Hornets solve Bentonville zone, hit free throws late for victory at Crabtree Invitational

BENTONVILLE — Facing a tough 3-2 match-up zone from the defending Class 7A State runner-up Bentonville Tigers, the Bryant Hornets knocked down eight 3-pointers to loosen things up then converted 13 of 15 free throws in the fourth quarter to hang on for a 60-41 win in the first game of the annual Crabtree Invitational Classic on Thursday.

The Hornets return to action today at 4:45 p.m., against the Clarksville Panthers then wrap up the event on Saturday morning at 8 against the Wynne Yellowjackets.

Bryant established an 8-6 lead in the first quarter and expanded that to 26-17 by halftime. With Romen Martin drilling a trio of triples in the third quarter, the advantage grew to 45-31.

In the final stanza, point guard Calvin Allen converted 9 of 10 free throws before being involved in a collision near midcourt that resulted in a gash over his eye, forcing him from the game.

Braylen Steen led the Hornets with a double-double including 17 points. Martin, with four 3’s in the game, finished with 15 points, Allen 11 and Sam Chumley 9 on three treys. Lowell Washington pitched in with 4 points. Kaleb Turner and Christian McIntosh had 2 apiece.

“We played well,” said Hornets coach Mike Abrahamson. “I thought we played well defensively throughout the game. There were plays scattered throughout that we didn’t play well but we never played poorly defensively for a stretch, which was really valuable.

“Offensively, against that 3-2, they are long,” he said of Bentonville. “They really help well and take away opportunities to get inside. Once our players kind of figured out how to get inside, to kind of play inside-out basketball, we were able to start scoring.

“We were kind of passive, passing it around the perimeter, very similar to the Greenbrier game,” the coach explained. “We were moving the ball well but we really weren’t getting anywhere. Once we started getting inside the zone, we started creating opportunities for us to score.”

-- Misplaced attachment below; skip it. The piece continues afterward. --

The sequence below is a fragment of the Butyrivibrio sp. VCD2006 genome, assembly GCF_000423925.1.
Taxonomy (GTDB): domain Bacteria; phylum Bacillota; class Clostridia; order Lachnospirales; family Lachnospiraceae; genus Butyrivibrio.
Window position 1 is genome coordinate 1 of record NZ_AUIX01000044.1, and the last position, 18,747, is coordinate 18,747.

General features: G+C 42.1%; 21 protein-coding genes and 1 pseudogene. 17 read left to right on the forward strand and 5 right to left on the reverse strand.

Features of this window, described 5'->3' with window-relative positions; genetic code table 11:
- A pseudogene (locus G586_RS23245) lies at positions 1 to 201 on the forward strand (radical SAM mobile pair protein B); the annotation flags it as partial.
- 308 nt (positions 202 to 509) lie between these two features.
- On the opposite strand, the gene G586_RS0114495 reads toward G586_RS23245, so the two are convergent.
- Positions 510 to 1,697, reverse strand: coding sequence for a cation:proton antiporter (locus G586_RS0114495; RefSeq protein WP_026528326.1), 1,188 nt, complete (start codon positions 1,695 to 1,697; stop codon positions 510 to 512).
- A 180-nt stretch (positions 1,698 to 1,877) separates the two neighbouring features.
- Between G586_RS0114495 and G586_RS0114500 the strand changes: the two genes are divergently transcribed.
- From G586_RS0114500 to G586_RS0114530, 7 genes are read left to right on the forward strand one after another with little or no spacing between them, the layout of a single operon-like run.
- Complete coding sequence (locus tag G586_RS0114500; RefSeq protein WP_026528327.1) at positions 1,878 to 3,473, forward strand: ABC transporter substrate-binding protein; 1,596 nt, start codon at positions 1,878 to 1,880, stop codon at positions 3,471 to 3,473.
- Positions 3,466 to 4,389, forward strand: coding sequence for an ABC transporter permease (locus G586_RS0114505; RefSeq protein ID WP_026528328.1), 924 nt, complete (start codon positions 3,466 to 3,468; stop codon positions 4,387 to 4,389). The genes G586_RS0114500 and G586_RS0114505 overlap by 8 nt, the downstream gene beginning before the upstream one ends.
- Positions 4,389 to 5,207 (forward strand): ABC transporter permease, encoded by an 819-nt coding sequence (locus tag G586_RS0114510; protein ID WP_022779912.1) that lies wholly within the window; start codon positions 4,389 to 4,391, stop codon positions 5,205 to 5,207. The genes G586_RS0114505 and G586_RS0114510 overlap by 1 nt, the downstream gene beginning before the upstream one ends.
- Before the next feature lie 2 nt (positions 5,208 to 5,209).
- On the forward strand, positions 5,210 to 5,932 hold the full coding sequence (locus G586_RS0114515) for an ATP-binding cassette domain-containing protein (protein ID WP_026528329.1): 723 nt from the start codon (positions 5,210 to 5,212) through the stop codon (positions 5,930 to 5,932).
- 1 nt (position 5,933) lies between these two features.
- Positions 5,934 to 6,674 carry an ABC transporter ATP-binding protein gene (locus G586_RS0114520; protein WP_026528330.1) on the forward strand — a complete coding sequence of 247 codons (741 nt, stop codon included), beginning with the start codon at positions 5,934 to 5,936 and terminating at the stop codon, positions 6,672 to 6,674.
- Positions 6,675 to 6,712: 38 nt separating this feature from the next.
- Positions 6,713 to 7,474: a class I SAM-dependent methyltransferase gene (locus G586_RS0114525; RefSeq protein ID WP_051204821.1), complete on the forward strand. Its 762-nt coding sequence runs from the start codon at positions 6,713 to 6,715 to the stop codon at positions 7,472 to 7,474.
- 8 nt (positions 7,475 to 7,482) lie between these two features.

Along with the outside shooting, Abrahamson attributed the change to his team’s ball screens.

“There was just kind of a mentality change where even if we didn’t get a ball screen, we were attacking off the dribble,” he said. “And we were able to go in and out.”

All eight of Bryant’s 3’s came in the first three quarters, which, in turn, opened things up inside.

In addition, the Hornets got to the line. For the game, they converted 20 of 28 free throws.

“Pretty early in the fourth quarter — they were sticking in their match-up zone — we were up maybe 12 and they had just scored,” Abrahamson recounted. “I just told Calvin to just kind of hold it up top, make them come out of their zone, which was one of our strategies; see if we can get them out of their zone just because that’s what they want to do and we want to make them do something they don’t want to do.

“Once they kind of came out of their zone and they had to chase us around, we held it well and got fouled,” he noted.

In fact, Steen got a layup in the final period for the only field goal of the period. Everything else came from the line.

“Guys stepped up and made their free throws,” Abrahamson said.

And some of that came after Allen was knocked out of the game.

“We’re in a transition offense situation and Calvin crosses half court, takes the ball to the middle and they’re trying to steal it from him,” Abrahamson related. “And they do but there’s a big collision just over half court, right in front of our bench. They go the other way and Romen gets a huge block, chases the guy down and blocks it. We get the ball back. But, on that play, Calvin got a big gash above his eye and he’s bleeding everywhere. There was no call.

“So that stopped the game,” he continued. “We had to get him out of the game and I’m thinking he has to get stitches. But our trainer, Christa Finney, patched him up and they don’t end up having to do stitches and he’s good to go.

“There was four or five minutes left but Christian McIntosh, Sam Chumley and Romen Martin really handled it from there without turning the ball over, made free throws and extended our lead,” the coach said. “Sam had a great game, played really well defensively.”

It was a quality win, acknowledged Abrahamson.

“Bentonville’s a good team,” he said. “They’re so long and they have skill. They have three or four future college players. They have two kids that have offers from UCA and other Division I offers. Their point guard is probably a Division I player, a 6-5 point guard.”

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